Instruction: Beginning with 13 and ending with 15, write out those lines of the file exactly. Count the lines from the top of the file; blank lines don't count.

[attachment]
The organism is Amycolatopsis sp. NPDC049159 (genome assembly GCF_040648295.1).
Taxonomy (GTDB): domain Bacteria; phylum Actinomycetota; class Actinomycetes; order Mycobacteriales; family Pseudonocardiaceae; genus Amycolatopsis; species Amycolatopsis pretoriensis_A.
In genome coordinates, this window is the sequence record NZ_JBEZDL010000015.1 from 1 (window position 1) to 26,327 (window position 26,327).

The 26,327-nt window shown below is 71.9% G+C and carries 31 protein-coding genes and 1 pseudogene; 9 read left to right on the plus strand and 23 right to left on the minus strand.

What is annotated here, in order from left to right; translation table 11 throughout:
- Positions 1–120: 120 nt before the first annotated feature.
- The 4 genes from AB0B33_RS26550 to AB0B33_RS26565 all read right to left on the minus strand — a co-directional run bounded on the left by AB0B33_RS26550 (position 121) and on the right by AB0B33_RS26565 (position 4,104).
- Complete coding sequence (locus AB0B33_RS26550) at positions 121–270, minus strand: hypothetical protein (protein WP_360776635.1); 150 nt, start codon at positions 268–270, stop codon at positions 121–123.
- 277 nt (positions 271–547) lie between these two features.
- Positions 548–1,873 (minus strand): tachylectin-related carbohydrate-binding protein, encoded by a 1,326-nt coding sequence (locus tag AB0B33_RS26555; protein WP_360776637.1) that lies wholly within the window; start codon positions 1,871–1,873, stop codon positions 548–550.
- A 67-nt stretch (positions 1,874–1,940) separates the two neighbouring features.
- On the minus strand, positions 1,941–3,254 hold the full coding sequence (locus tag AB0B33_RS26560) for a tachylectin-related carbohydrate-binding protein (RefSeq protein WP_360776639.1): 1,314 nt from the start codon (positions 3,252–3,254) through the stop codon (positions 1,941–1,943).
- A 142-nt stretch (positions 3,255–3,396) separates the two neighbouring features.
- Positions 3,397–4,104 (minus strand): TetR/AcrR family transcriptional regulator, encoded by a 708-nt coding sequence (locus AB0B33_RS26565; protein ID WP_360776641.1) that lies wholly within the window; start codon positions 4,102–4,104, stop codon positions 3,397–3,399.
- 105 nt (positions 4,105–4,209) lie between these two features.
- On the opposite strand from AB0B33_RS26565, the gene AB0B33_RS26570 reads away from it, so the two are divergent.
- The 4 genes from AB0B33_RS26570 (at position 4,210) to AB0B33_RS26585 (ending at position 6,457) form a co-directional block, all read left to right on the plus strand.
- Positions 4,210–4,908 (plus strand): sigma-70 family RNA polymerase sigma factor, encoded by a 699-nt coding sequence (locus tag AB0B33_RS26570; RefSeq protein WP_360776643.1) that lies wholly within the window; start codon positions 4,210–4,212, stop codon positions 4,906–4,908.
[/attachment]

- A 142-nt stretch (positions 3,255–3,396) separates the two neighbouring features.
- Positions 3,397–4,104 (minus strand): TetR/AcrR family transcriptional regulator, encoded by a 708-nt coding sequence (locus AB0B33_RS26565; protein ID WP_360776641.1) that lies wholly within the window; start codon positions 4,102–4,104, stop codon positions 3,397–3,399.
- 105 nt (positions 4,105–4,209) lie between these two features.